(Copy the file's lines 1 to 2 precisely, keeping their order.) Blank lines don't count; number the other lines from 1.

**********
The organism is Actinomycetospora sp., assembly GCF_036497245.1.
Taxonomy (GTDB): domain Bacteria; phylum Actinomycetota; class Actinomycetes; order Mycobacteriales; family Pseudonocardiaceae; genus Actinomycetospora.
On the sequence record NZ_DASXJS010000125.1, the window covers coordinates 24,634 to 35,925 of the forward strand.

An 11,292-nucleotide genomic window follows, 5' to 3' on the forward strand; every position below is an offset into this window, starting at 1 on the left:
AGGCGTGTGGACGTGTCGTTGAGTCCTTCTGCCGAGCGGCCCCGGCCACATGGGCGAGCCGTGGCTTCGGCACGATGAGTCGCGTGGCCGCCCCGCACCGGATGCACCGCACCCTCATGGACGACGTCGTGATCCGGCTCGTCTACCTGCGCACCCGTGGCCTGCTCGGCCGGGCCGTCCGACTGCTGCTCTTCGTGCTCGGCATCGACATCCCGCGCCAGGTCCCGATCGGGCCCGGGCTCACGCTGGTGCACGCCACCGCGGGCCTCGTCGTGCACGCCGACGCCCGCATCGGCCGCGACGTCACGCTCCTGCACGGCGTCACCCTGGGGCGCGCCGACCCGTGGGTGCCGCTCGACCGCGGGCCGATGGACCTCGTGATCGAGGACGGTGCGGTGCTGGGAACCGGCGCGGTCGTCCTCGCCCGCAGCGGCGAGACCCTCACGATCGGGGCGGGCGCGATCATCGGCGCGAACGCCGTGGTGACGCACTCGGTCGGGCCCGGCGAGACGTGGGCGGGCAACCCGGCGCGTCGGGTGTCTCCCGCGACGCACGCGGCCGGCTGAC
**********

The organism is Actinomycetospora sp., assembly GCF_036497245.1.
Taxonomy (GTDB): domain Bacteria; phylum Actinomycetota; class Actinomycetes; order Mycobacteriales; family Pseudonocardiaceae; genus Actinomycetospora.